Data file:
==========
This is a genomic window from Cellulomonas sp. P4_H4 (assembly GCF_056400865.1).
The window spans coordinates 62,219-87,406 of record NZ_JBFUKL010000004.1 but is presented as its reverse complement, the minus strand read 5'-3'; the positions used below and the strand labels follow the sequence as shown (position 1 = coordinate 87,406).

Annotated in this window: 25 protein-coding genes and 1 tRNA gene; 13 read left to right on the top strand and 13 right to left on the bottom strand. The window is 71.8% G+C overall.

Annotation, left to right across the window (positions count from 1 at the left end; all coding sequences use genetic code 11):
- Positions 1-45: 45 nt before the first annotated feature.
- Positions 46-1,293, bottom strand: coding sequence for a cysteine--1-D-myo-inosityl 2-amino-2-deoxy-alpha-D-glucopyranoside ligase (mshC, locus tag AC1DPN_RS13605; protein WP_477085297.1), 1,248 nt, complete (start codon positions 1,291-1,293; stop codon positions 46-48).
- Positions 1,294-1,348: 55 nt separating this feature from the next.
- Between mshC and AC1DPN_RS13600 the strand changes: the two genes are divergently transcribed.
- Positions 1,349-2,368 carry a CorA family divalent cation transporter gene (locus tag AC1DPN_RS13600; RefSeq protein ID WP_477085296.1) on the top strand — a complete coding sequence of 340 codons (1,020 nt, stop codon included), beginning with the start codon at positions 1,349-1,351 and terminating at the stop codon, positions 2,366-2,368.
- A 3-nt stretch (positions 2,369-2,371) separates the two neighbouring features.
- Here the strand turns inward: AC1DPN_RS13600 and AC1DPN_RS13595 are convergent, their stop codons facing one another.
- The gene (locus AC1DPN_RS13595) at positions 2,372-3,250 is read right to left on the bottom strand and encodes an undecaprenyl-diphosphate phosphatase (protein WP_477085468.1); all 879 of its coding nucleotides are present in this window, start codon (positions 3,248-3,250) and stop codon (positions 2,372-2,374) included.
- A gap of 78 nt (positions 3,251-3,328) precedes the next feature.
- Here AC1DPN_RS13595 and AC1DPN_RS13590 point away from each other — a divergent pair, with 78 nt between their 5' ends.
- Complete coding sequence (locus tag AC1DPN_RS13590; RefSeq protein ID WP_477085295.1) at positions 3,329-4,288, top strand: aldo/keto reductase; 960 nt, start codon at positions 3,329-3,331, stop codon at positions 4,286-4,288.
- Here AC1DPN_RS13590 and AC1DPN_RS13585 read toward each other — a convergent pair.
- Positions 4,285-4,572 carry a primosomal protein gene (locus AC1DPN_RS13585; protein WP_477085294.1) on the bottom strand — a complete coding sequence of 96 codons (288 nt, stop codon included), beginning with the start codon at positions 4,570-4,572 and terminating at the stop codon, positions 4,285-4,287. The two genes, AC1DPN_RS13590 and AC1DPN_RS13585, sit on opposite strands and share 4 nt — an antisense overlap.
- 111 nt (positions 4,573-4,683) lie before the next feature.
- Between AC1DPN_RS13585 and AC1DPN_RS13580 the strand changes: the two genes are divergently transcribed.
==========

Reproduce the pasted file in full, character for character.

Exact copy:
This is a genomic window from Cellulomonas sp. P4_H4 (assembly GCF_056400865.1).
The window spans coordinates 62,219-87,406 of record NZ_JBFUKL010000004.1 but is presented as its reverse complement, the minus strand read 5'-3'; the positions used below and the strand labels follow the sequence as shown (position 1 = coordinate 87,406).

Annotated in this window: 25 protein-coding genes and 1 tRNA gene; 13 read left to right on the top strand and 13 right to left on the bottom strand. The window is 71.8% G+C overall.

Annotation, left to right across the window (positions count from 1 at the left end; all coding sequences use genetic code 11):
- Positions 1-45: 45 nt before the first annotated feature.
- Positions 46-1,293, bottom strand: coding sequence for a cysteine--1-D-myo-inosityl 2-amino-2-deoxy-alpha-D-glucopyranoside ligase (mshC, locus tag AC1DPN_RS13605; protein WP_477085297.1), 1,248 nt, complete (start codon positions 1,291-1,293; stop codon positions 46-48).
- Positions 1,294-1,348: 55 nt separating this feature from the next.
- Between mshC and AC1DPN_RS13600 the strand changes: the two genes are divergently transcribed.
- Positions 1,349-2,368 carry a CorA family divalent cation transporter gene (locus tag AC1DPN_RS13600; RefSeq protein ID WP_477085296.1) on the top strand — a complete coding sequence of 340 codons (1,020 nt, stop codon included), beginning with the start codon at positions 1,349-1,351 and terminating at the stop codon, positions 2,366-2,368.
- A 3-nt stretch (positions 2,369-2,371) separates the two neighbouring features.
- Here the strand turns inward: AC1DPN_RS13600 and AC1DPN_RS13595 are convergent, their stop codons facing one another.
- The gene (locus AC1DPN_RS13595) at positions 2,372-3,250 is read right to left on the bottom strand and encodes an undecaprenyl-diphosphate phosphatase (protein WP_477085468.1); all 879 of its coding nucleotides are present in this window, start codon (positions 3,248-3,250) and stop codon (positions 2,372-2,374) included.
- A gap of 78 nt (positions 3,251-3,328) precedes the next feature.
- Here AC1DPN_RS13595 and AC1DPN_RS13590 point away from each other — a divergent pair, with 78 nt between their 5' ends.
- Complete coding sequence (locus tag AC1DPN_RS13590; RefSeq protein ID WP_477085295.1) at positions 3,329-4,288, top strand: aldo/keto reductase; 960 nt, start codon at positions 3,329-3,331, stop codon at positions 4,286-4,288.
- Here AC1DPN_RS13590 and AC1DPN_RS13585 read toward each other — a convergent pair.
- Positions 4,285-4,572 carry a primosomal protein gene (locus AC1DPN_RS13585; protein WP_477085294.1) on the bottom strand — a complete coding sequence of 96 codons (288 nt, stop codon included), beginning with the start codon at positions 4,570-4,572 and terminating at the stop codon, positions 4,285-4,287. The two genes, AC1DPN_RS13590 and AC1DPN_RS13585, sit on opposite strands and share 4 nt — an antisense overlap.
- 111 nt (positions 4,573-4,683) lie before the next feature.
- Between AC1DPN_RS13585 and AC1DPN_RS13580 the strand changes: the two genes are divergently transcribed.